Can a Child Have Three Parents? In Ontario, Yes

January 19, 2007 Hull & Hull LLP Ethical Issues Tags: , , , , 0 Comments

A.A. v. B.B. and C.C., a recent Ontario Court of Appeal decision, caused quite a ripple in the media. 

See articles in The National Post  and The Toronto Star, .

The case dealt with the parentage of a five-year-old boy whose biological father and mother, plus the mother’s spouse (the “spouse”) with whom she had been in a long-term same-sex relationship, all agreed that the spouse ought to be legally recognized as the boy’s mother.

At the trial level, the Judge found that the Court had no jurisdiction to make a Declaration mandating that recognition.

The Court of Appeal overruled the trial decision, finding that the Court’s parens patriae jurisdiction allowed it to grant the Declaration. Parens patriae is an inherent jurisdiction the Court can apply to rescue a child in danger or bridge a legislative gap. The Court used parens patriae on the basis that the applicable legislation, Ontario’s Children’s Law Reform Act, did not contemplate this situation and therefore had a gap.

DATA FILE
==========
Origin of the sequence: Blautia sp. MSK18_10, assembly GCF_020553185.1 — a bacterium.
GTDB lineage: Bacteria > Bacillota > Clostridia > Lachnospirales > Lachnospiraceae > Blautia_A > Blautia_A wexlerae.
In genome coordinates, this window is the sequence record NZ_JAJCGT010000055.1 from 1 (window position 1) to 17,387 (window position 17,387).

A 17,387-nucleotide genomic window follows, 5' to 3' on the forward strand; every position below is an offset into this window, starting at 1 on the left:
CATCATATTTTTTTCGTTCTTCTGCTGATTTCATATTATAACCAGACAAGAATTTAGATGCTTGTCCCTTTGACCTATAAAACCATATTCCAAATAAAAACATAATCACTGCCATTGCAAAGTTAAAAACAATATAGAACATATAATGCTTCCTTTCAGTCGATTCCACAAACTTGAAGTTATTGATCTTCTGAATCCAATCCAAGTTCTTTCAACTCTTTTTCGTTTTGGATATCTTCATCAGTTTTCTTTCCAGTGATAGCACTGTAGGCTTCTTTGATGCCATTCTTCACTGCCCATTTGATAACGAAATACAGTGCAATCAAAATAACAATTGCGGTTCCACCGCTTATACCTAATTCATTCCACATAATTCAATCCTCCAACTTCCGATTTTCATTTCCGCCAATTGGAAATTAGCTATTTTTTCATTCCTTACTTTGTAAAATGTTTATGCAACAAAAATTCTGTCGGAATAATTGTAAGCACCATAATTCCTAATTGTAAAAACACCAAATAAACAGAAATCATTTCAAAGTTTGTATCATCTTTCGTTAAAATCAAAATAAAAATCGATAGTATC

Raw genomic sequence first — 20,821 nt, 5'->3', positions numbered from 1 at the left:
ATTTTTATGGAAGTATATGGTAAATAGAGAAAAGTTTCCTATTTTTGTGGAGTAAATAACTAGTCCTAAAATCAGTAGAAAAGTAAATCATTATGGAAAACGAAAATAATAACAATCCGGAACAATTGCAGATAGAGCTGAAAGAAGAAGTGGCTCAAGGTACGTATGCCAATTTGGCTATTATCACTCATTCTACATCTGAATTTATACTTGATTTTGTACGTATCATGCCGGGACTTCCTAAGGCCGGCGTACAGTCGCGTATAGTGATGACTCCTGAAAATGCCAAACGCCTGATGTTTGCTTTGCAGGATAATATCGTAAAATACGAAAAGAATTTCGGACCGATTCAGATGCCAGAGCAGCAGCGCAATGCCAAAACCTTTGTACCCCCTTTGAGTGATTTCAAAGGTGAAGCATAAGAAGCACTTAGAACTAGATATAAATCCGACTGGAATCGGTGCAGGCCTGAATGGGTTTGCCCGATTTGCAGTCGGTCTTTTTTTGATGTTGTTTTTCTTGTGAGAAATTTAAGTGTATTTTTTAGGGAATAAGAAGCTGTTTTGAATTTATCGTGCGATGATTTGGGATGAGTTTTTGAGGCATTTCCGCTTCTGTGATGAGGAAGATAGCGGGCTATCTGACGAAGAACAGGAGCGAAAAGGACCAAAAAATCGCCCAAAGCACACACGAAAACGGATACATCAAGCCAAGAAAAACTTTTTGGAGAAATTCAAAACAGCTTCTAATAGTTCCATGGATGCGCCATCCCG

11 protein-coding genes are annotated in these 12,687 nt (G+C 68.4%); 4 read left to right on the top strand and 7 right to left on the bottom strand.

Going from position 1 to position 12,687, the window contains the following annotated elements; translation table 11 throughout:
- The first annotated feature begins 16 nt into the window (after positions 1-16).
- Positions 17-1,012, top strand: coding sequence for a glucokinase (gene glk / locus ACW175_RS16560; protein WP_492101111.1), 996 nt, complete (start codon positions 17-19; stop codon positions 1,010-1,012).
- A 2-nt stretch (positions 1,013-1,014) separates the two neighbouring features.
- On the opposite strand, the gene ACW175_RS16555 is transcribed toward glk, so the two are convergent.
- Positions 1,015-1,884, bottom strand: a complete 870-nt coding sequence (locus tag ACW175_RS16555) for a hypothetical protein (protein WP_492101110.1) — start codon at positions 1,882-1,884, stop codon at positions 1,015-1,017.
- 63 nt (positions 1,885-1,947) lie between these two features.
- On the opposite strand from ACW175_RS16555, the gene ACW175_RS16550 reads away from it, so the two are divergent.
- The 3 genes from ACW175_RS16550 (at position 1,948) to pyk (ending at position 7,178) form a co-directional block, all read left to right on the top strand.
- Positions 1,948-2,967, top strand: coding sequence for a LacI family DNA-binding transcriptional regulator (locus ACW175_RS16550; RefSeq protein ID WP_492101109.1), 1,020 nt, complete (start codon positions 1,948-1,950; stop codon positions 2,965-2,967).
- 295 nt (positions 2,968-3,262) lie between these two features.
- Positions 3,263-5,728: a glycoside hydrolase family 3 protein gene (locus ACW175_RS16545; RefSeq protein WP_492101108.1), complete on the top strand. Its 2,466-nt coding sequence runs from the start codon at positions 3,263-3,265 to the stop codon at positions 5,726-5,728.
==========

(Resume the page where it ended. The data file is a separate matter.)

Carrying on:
Interest groups argued unsuccessfully against the Declaration, while both biological parents and the spouse all wanted it granted.

In any case, the boy now has two mothers and a father.

It will be interesting to see what happens when a biological parent objects to such a request. Presumably, all three parents must provide child support, not only during their lifetimes but also on death if they fail to provide for the boy in their Wills.

Thanks for reading.

Sean Graham

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